Scottish Presbyterian

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Alexander John Forsyth (28 December 1768 – 11 June 1843) was a Scottish Presbyterian clergyman who invented the percussion ignition.[1]

Gunsmiths like Joseph Manton invented more reliable forms of ignition, like the tube lock in 1814. The artist Joshua Shaw designed what is recognized today as the percussion cap, which he patented in the United States in 1822, since Forsyth had threatened his rivals in Britain with legal action. These new forms of ignition proved popular among hunters during the Regency period, who had their old reliable flintlocks converted.[2]


He was educated at King’s College, Aberdeen, and succeeded his father as minister of Belhelvie in 1791.[3]

While hunting wild duck, he was dissatisfied with his flintlock fowling-piece due to its long lock time (the delay between the time the trigger is pulled and the time the main charge of gunpowder begins burning); by the time the pellets actually left the barrel, the target animal could hear the noise from the trigger being pulled and have time to either fly, dive, or run before the shot reached it.[2] He patented his scent-bottle lock in 1807; this was a small container filled with fulminate of mercury[4]

During the Napoleonic Wars Forsyth worked on his design at the Tower armories. But when a new Master General of Ordnance was appointed he was dismissed; other experiments had had destructive results and the new master general did not wish to see Britain’s mainarsenal destroyed.

Napoleon Bonaparte offered Forsyth a reward of £20,000 if he took his invention to France, but Forsyth declined. The French gunsmith Jean Lepage developed a similar form of ignition in 1807 based on Forsyth’s design, but this was not pursued.

Engraved and Gold Inlaid Double Barrel Pellet Lock 16 Gauge Forsyth & Co. Style Shotgun


Estimated Price: $4,500 – $6,500

Description: Engraved and Gold Inlaid Double Barrel Pellet Lock 16 Gauge Forsyth & Co. Style Shotgun Before the invention of the percussion cap in 1822, there was a variety of detonating material that was used. This example used a drum to dispense a single pellet, which was then detonated by the hammer. The lock plates were reengraved with “FORSYTH & Co/PATENT” and they feature scroll engraving at the rear and as stated are fitted with self primers ahead of the hammers. The scrollwork extends to the hammers. The twist barrels have a solid rib which has also been reengraved and gold inlaid with the name “FORSYTH & Co LONDON”. The rib is fitted with a silver blade front sight. Each barrel bolster has been reengraved, two inlaid gold bands one at the front and rear of each bolster. The trigger guard has a pineapple finial. The half stock has a checkered wrist, single barrel wedge, pineapple forend insert, silver thumb escutcheon, cheekpiece and flat buttplate. Length of pull is 13 7/8 inches. Alexander John Forsyth (1768-1843) was a Scottish Presbyterian clergyman who is best known for inventing the roller primer percussion system and manufactured hunting arms for nearly twenty years. The consignor notes indicate that this gun was purchased from the William G. Renwich Collection in 1974 and is considered a Forsyth fake using the very rare John Jones locks of which only ten have been recorded. A similar lock design and discussion on copies and fakes can be found in Early Percussion Firearms by Lewis Winant on page 62. A letter reproduced in Forsyth & Co.: Patent Gunmakers on page 198 notes “In this lock the hammer is clearly a copy of the early form of Forsyth, the only difference being the striker head which is formed with a hardened face…” Manufacturer: English Model: Side By Side BBL: 31 inch solid rib Stock: walnut Gauge: 16 Finish: brown/casehardened Grips: Serial Number: NSN Class: Antique Condition: Good as refinished, altered and embellished. The barrels retain 70% of the refurbished brown twist with a smooth gray patina on the balance. The action components retain traces of case colors. There is some minor pitting with extensive pitting on the trigger guard. The stock is very good with a number of minor handling marks, some chipping and some worn checkering. The engraved Forsyth name and gold inlays are nicely done; however they are not authentic to this shotgun. Mechanically fine.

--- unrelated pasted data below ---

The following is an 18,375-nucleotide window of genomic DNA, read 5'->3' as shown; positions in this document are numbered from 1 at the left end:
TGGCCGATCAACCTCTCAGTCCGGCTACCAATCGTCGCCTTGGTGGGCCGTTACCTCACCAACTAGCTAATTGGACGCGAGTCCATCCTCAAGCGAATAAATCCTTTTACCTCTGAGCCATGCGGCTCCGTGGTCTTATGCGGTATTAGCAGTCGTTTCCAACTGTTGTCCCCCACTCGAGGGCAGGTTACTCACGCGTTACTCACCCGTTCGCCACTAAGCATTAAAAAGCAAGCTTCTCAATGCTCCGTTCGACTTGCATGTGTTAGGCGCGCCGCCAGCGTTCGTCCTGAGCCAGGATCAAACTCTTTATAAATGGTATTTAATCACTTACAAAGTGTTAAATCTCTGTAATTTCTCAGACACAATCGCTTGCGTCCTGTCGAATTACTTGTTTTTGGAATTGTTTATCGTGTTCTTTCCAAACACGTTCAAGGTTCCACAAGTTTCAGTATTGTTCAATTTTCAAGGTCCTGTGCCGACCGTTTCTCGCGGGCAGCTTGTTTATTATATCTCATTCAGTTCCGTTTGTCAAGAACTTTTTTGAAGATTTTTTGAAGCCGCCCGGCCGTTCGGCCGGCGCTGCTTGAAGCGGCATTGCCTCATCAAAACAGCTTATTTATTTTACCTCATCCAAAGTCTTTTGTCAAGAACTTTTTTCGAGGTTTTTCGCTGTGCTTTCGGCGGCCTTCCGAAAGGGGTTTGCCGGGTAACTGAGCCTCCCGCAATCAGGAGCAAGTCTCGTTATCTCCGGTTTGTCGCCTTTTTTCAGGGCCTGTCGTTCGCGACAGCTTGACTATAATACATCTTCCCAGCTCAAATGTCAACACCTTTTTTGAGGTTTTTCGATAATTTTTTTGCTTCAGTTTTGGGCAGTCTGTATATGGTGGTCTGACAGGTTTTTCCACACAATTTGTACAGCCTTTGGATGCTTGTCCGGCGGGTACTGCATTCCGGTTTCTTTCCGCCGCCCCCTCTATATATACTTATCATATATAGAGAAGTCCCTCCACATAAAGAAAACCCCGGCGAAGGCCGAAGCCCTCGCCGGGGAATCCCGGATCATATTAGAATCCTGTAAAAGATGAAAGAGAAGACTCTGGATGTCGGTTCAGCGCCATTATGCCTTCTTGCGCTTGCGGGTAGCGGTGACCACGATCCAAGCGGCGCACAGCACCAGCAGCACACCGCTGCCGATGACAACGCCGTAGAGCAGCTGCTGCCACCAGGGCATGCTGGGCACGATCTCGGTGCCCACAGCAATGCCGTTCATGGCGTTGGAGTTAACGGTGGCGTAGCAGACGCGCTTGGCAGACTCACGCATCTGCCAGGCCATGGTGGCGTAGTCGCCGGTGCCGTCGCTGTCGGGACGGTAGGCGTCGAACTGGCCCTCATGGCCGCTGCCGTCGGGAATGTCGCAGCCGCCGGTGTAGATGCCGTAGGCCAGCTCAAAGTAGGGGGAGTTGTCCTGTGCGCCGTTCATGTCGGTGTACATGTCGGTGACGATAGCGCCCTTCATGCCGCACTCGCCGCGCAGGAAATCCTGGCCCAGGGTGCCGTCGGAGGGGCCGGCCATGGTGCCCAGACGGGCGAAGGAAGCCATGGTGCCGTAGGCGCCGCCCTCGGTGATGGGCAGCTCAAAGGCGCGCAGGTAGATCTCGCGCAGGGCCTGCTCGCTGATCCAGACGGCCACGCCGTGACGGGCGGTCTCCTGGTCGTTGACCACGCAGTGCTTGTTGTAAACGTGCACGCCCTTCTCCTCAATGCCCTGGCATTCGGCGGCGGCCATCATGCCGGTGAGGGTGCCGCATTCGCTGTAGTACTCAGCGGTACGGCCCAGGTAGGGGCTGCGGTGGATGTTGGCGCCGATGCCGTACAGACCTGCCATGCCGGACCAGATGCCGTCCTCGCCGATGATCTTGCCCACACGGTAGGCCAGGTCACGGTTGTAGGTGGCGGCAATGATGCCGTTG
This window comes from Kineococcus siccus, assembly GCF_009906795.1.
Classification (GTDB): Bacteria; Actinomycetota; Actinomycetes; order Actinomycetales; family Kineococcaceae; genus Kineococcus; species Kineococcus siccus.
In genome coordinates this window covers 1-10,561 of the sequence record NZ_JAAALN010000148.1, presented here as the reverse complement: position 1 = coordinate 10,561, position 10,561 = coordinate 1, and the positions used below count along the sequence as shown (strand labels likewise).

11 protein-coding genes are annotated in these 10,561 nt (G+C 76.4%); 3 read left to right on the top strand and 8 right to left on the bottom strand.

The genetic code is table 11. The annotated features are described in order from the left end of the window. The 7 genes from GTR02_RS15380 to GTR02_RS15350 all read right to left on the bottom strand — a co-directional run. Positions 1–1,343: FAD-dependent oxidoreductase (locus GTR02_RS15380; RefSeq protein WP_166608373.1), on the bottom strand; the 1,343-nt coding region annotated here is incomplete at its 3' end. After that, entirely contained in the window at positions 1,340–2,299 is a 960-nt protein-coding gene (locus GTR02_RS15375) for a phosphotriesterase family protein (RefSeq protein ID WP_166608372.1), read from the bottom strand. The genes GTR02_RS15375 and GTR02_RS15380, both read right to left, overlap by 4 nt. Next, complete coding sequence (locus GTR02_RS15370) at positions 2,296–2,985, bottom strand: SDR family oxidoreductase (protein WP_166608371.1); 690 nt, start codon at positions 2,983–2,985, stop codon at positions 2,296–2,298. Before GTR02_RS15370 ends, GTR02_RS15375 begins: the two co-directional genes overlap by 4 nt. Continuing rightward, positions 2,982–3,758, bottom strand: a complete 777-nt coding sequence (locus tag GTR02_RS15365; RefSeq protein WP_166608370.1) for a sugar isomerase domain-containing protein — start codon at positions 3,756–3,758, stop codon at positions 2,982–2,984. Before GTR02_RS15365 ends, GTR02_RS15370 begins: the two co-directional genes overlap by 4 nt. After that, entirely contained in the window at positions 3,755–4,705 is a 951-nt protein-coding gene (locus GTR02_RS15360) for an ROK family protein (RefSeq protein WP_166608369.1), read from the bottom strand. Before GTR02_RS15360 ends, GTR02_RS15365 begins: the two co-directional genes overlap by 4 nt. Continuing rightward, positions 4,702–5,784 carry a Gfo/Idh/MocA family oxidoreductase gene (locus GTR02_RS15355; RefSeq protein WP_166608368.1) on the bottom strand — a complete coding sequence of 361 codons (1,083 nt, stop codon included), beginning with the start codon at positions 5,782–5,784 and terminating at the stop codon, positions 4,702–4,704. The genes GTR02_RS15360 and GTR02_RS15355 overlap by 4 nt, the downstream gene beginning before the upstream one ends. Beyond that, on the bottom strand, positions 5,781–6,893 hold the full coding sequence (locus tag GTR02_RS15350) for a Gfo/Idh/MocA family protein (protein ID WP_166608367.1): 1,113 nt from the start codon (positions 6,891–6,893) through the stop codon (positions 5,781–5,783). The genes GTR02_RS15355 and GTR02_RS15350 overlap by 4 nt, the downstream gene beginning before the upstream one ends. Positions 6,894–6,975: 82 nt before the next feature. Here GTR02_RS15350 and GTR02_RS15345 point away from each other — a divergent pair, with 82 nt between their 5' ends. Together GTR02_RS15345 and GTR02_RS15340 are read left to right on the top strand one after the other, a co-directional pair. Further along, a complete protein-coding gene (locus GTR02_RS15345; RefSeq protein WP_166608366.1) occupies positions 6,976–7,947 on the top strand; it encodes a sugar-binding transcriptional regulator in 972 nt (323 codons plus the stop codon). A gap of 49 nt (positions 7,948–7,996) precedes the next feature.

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slessorMaryIn these United States, we are accustomed to seeing various historical figures from the early days of our country on our paper currency. From 1997 to 2009, the people of Scotland were used to seeing the picture of a Presbyterian missionary by the name of Mary Slessor on their ten pound bank-note. On one side of the bill, Mary Slessor was seen holding a child and literally surrounded by other children from that nation of Nigeria. On the other side of the legal tender, there was a map of her mission station in what is now eastern Nigeria. It is still legal tender in Scotland, even though her picture on the ten pound note has been replaced by someone else.